Monday 23 September 2019

Hundreds of tents abandoned by Electric Picnic revellers but organisers say it's a 'definite improvement'

Closing scenes of Electric Picnic 2019
Stephen Collins/Collins Photos
Closing scenes of Electric Picnic 2019 Stephen Collins/Collins Photos

Mícheál Ó Scannáil

HUNDREDS of tents, chairs and cans were among the sea of litter left dumped across the Electric Picnic festival grounds again this year.

As almost 60,000 revellers left Stradbally after the festival came to a close on Sunday night, the great clean up begins and photos emerging from Electric Picnic show  that a large amount of rubbish was still left on site.

Festival-goers were urged this year to be more considerate of the rubbish they left behind and conscious of the ramifications this behaviour has on the environment.

Organisers say that the message has been a success as there has been a "definite improvement" in eco-conscious attendees bringing home their camping gear.

They estimate that there were 30pc more tents taken off site this year but said it is up to the individual to do their part to reduce the amount of rubbish improperly discarded at the festival.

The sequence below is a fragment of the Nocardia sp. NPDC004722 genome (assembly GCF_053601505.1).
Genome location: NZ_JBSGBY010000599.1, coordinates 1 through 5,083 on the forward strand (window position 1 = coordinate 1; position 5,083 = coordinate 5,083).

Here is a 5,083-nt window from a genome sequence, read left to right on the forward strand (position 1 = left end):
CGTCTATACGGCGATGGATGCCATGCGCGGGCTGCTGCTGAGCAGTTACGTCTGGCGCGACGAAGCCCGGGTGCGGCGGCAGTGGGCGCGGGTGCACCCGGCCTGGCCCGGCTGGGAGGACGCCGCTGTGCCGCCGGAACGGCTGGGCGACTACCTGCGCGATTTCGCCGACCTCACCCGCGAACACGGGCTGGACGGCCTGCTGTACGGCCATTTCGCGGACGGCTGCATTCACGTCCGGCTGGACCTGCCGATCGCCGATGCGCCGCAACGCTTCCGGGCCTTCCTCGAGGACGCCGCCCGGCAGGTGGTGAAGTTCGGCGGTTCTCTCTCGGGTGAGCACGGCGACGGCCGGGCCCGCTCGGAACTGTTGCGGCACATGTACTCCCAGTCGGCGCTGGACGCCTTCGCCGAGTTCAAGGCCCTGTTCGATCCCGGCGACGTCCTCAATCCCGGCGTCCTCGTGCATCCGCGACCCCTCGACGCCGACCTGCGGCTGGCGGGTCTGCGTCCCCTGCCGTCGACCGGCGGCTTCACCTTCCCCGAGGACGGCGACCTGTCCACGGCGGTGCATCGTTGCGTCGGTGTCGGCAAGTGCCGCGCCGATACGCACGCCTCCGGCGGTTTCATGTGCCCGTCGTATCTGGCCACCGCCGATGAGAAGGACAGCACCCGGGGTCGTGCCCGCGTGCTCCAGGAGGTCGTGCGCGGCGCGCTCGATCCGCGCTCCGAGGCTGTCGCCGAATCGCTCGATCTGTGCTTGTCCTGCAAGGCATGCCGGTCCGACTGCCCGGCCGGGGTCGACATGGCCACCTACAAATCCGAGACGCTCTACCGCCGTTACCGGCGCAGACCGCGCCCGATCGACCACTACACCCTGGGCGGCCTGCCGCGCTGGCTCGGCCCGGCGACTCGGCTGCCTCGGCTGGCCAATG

"This year, Electric Picnic festival director Melvin Benn urged Picnickers to take their tents home and we are very pleased to announce there has been a significant improvement on last year," a spokesperson for the event told

"We also estimate that 30pc more tents have been taken home from other campsites too which is a wonderful improvement. In addition, 100 Field Agents of Change volunteers were in the campsites, helping festival goers pack up their tents and providing encouragement whilst educating them on how to be a zero waste festival-goer and the impacts of climate change.

"There was a definite improvement but there's still a long way to go. It's down to the people. They just need to bring their tents home. We can't make anyone do it but I think they definitely got the message this year more and hopefully it continues to improve."

This year 8,000 campers were pre-pitched in the Pink Moon campsite, that all get reused and a further 1,500 in the BYOE campsite. According to the organisers, 100pc of the tents in these areas were removed and the campsites were left immaculately clean.

The new Greta campsite, they said, gave people the opportunity to stay in a cleaner campsite which had a huge response for its first year and zero tents or litter were left in the disabled campsite.

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